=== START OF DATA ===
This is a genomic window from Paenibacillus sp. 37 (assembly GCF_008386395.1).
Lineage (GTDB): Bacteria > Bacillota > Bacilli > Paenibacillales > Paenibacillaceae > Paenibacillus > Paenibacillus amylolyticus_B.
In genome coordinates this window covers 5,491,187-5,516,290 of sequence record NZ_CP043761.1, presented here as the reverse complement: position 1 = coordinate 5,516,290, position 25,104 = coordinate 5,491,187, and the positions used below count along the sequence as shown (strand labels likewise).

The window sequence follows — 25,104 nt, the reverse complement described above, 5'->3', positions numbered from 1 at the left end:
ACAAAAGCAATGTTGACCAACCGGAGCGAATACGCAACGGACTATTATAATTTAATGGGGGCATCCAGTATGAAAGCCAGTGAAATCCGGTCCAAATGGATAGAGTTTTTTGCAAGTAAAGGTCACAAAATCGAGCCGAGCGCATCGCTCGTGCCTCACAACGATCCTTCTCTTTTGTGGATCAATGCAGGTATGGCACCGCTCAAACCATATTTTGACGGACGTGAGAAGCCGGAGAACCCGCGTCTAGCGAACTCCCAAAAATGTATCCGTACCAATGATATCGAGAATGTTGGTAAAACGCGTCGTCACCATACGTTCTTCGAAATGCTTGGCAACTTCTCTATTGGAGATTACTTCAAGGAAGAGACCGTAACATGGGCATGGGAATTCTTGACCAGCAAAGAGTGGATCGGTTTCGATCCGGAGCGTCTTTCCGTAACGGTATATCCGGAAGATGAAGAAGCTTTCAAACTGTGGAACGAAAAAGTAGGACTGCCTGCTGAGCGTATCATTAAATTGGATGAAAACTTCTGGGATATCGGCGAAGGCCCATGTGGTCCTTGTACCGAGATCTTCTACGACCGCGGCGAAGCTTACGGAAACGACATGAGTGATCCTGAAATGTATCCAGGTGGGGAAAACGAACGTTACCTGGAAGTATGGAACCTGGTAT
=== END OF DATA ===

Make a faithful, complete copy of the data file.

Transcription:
This is a genomic window from Paenibacillus sp. 37 (assembly GCF_008386395.1).
Lineage (GTDB): Bacteria > Bacillota > Bacilli > Paenibacillales > Paenibacillaceae > Paenibacillus > Paenibacillus amylolyticus_B.
In genome coordinates this window covers 5,491,187-5,516,290 of sequence record NZ_CP043761.1, presented here as the reverse complement: position 1 = coordinate 5,516,290, position 25,104 = coordinate 5,491,187, and the positions used below count along the sequence as shown (strand labels likewise).

The window sequence follows — 25,104 nt, the reverse complement described above, 5'->3', positions numbered from 1 at the left end:
ACAAAAGCAATGTTGACCAACCGGAGCGAATACGCAACGGACTATTATAATTTAATGGGGGCATCCAGTATGAAAGCCAGTGAAATCCGGTCCAAATGGATAGAGTTTTTTGCAAGTAAAGGTCACAAAATCGAGCCGAGCGCATCGCTCGTGCCTCACAACGATCCTTCTCTTTTGTGGATCAATGCAGGTATGGCACCGCTCAAACCATATTTTGACGGACGTGAGAAGCCGGAGAACCCGCGTCTAGCGAACTCCCAAAAATGTATCCGTACCAATGATATCGAGAATGTTGGTAAAACGCGTCGTCACCATACGTTCTTCGAAATGCTTGGCAACTTCTCTATTGGAGATTACTTCAAGGAAGAGACCGTAACATGGGCATGGGAATTCTTGACCAGCAAAGAGTGGATCGGTTTCGATCCGGAGCGTCTTTCCGTAACGGTATATCCGGAAGATGAAGAAGCTTTCAAACTGTGGAACGAAAAAGTAGGACTGCCTGCTGAGCGTATCATTAAATTGGATGAAAACTTCTGGGATATCGGCGAAGGCCCATGTGGTCCTTGTACCGAGATCTTCTACGACCGCGGCGAAGCTTACGGAAACGACATGAGTGATCCTGAAATGTATCCAGGTGGGGAAAACGAACGTTACCTGGAAGTATGGAACCTGGTAT